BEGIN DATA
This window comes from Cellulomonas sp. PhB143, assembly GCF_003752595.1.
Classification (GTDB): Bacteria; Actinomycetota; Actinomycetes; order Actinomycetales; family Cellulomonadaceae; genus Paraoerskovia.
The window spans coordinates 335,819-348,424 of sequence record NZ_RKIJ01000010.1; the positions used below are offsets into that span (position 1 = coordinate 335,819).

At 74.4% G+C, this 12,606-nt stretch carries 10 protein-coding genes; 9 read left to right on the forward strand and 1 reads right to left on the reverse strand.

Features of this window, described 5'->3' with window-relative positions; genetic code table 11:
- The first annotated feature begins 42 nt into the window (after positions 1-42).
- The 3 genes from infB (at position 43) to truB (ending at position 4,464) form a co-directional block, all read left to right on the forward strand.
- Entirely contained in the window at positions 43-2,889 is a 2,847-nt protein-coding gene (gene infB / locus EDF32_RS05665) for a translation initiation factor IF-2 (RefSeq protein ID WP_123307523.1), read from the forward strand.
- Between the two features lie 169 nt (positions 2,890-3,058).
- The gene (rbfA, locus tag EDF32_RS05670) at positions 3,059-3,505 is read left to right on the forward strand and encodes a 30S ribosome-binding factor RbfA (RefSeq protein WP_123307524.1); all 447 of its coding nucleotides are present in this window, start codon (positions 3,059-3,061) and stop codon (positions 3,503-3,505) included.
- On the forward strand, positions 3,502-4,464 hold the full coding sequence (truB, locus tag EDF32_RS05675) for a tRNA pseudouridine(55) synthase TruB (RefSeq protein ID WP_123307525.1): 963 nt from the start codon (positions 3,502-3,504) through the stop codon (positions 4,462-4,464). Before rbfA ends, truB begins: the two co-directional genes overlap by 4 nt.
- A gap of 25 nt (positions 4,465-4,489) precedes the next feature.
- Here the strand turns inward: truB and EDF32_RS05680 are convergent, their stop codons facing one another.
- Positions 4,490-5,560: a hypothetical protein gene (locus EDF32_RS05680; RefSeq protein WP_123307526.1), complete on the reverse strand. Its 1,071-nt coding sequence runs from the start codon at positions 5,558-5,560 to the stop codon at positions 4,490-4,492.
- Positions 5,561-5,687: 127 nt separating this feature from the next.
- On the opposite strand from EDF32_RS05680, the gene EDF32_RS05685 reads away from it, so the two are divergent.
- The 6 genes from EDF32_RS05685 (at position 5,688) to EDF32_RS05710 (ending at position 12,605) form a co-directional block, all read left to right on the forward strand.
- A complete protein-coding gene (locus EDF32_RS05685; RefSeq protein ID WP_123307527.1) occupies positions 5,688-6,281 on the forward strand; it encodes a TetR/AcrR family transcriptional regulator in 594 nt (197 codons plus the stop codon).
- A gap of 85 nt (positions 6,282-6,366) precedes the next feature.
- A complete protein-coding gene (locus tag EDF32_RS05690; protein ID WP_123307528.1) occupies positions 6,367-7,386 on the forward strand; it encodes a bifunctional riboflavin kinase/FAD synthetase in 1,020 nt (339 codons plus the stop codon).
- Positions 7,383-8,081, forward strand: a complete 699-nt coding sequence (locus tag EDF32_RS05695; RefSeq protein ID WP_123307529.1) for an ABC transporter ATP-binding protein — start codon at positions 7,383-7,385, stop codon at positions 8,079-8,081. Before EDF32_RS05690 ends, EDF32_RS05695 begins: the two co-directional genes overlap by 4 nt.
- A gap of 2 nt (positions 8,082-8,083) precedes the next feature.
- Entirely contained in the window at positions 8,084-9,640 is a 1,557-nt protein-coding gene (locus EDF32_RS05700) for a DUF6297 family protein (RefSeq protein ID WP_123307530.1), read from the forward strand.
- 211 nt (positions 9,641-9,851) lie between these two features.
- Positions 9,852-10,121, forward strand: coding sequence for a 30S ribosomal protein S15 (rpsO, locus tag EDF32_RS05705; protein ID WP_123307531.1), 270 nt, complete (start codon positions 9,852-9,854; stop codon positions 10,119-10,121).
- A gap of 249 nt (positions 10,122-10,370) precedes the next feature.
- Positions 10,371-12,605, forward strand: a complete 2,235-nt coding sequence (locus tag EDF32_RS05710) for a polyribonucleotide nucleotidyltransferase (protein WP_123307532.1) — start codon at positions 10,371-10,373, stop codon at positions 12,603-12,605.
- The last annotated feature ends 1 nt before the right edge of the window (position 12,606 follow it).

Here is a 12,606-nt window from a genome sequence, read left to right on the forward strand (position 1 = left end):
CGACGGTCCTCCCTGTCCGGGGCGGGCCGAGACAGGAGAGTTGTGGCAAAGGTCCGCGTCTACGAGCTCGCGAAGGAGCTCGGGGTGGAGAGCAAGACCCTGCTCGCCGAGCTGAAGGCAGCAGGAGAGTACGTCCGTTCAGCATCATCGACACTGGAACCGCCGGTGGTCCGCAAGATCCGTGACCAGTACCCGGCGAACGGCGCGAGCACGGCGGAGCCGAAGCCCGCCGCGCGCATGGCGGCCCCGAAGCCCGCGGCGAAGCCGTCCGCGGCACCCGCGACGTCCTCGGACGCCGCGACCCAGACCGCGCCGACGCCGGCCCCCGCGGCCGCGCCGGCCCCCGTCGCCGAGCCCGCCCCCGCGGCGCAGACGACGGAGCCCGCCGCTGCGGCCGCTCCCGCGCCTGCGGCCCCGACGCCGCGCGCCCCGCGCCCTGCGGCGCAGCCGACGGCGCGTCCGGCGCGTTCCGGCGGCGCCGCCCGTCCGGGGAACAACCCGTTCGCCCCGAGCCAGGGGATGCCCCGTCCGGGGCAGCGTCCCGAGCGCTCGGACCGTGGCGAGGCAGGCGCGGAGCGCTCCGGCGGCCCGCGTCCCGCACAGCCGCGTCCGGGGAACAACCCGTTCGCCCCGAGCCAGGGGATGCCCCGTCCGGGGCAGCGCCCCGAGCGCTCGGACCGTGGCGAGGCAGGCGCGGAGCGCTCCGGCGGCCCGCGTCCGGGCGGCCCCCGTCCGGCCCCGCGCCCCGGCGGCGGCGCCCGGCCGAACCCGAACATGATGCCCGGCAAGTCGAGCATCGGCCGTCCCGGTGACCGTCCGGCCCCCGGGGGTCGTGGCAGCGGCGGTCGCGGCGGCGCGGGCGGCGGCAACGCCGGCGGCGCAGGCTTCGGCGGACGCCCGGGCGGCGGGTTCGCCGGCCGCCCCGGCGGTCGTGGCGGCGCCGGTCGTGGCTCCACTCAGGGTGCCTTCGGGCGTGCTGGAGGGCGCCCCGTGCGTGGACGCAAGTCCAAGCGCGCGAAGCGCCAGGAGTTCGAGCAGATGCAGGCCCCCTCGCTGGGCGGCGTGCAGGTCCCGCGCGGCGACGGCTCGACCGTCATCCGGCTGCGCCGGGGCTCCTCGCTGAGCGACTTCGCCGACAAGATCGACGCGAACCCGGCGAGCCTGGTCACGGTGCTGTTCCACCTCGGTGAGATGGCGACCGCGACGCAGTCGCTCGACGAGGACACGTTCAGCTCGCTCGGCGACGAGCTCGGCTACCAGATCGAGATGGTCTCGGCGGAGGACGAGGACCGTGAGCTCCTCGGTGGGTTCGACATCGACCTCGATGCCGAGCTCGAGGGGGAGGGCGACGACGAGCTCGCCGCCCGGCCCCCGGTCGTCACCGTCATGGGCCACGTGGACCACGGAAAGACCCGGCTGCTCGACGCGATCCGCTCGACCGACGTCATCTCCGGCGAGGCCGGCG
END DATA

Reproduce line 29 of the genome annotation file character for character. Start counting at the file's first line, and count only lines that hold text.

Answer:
Here is a 12,606-nt window from a genome sequence, read left to right on the forward strand (position 1 = left end):